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♪ it's looking like a stormy fourth of july for a large part of the country. we get to meteorologist jennifer gray for a look at the forecast. >> john, you're right. we are going to see some storms especially in the south. by the way this weather report is brought to you by purina, your pet, our passion. look at the storms push will you the dallas metroplex in the wee hours of the morning. those will be heading on into arkansas, already seeing some of those. we also have another batch of rain that's in northern portions of alabama, skirting the northern sections of georgia, flood warnings in effect just outside of huntsville. this rain will continue throughout the day as it shifts to the east. the risk of possible thunderstorms as we're already seeing now, so you can see as we get into the overnight hours we are going to see some scattered showers around the little rock area so right around firework time we could see some rainfall there. could see up to four to five inches in some isolated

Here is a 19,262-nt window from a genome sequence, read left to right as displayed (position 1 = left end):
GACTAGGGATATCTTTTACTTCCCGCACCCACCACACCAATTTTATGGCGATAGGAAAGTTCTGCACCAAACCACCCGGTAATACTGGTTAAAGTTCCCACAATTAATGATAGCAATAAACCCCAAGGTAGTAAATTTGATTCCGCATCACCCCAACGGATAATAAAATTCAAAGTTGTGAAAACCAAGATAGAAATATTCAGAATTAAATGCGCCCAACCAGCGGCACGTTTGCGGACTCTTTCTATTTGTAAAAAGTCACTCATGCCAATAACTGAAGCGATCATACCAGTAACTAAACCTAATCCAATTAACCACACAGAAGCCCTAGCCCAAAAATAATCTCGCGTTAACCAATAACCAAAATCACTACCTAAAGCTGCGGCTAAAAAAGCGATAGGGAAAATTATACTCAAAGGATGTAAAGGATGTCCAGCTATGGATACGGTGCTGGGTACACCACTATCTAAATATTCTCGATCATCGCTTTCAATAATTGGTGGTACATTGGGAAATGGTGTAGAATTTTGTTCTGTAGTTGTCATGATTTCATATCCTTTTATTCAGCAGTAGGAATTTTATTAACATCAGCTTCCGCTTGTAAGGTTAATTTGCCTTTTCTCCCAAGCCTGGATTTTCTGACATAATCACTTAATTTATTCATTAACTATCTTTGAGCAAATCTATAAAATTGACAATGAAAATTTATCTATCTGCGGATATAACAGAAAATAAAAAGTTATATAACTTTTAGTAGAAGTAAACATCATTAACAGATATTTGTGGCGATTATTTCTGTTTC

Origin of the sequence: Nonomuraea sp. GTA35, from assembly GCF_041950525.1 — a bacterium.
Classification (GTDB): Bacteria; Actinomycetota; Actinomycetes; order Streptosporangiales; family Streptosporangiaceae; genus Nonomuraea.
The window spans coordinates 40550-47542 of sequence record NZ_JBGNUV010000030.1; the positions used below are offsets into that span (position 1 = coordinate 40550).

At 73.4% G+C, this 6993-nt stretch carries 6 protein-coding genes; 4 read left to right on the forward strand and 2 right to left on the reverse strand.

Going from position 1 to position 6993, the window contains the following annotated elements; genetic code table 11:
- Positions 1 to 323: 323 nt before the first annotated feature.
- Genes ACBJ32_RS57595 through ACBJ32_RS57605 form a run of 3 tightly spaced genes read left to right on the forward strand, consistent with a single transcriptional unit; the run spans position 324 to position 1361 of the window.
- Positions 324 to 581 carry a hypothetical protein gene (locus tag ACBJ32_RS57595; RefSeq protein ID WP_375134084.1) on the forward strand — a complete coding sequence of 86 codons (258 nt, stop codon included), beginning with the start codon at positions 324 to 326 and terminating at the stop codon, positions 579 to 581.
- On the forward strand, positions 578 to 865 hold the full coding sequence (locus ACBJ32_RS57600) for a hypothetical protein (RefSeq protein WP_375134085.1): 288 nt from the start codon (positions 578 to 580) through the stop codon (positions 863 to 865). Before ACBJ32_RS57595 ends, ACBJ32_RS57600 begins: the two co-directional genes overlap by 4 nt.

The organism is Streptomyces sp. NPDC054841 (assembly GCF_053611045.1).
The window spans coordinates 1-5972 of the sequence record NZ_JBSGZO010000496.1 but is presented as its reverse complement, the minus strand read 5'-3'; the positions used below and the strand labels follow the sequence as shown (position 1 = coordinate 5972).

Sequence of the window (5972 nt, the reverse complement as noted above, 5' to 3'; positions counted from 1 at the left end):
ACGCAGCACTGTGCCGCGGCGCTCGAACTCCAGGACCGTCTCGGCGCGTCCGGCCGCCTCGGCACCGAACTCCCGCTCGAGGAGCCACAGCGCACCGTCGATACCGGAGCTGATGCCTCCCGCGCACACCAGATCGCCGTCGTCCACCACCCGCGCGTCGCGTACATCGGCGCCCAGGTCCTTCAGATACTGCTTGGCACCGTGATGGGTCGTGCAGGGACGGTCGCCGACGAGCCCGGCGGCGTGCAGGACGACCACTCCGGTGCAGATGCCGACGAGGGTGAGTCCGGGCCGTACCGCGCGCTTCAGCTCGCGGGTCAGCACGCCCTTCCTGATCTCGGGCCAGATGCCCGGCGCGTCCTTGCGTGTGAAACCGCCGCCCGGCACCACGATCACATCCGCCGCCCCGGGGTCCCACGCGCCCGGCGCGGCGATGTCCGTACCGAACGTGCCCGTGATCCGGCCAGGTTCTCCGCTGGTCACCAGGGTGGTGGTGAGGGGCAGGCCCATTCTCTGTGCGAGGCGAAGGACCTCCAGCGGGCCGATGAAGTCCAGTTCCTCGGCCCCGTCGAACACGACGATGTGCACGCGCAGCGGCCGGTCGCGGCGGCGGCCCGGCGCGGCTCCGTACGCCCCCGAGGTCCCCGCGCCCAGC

locations, two to three inches across portions of kentucky, so unfortunately we are going to see a bit of a wet independence day for some of the south. >> that's too bad. jennifer, thank you very much for that. so this is a fourth of july tradition. nathan's annual hotdog eating contest at new york's kony island. joey "jaws" chestnut nine-time champion defends his title after taking down a record 70 hotdogs in ten minutes last year. john, sometimes this doesn't end well. >> for the hotdog or -- sha >> for anyone. cnn's karen kaifa is live on the boardwalk. what do we expect in. >> reporter: joey chestnut the favorite coming into the competition. 70 hotdogs in ten minutes is not his personal best. that's his july fourth best. he's done 73 1/2 hotdogs in a ten-minute span. that's why he's the nine-time
champion at the nathans contest and why he holds 34 different competitive eating titles from apple pie to burritos. last year he came into this competition with something to prove, and 2015 he lost to max shioni, one of his chief rivals today and came roaring back with the 70 hotdogs in ten minutes. i did a little bit of math. there's 280 calories in a nathan's hotdog and bun, so multiply that times 70, he's taken in about 20,000 calories in ten minutes. that's what most of us take in, in ten days. so in terms of what's at stake for joey chestnut and others, the mustard belt is what the champion gets out of this, $10,000 in cash and we cannot forget about the ladies as well who will kick off the competition, sonia thomas, known as the black widow holds the record for the ladies and last year's champion is nicky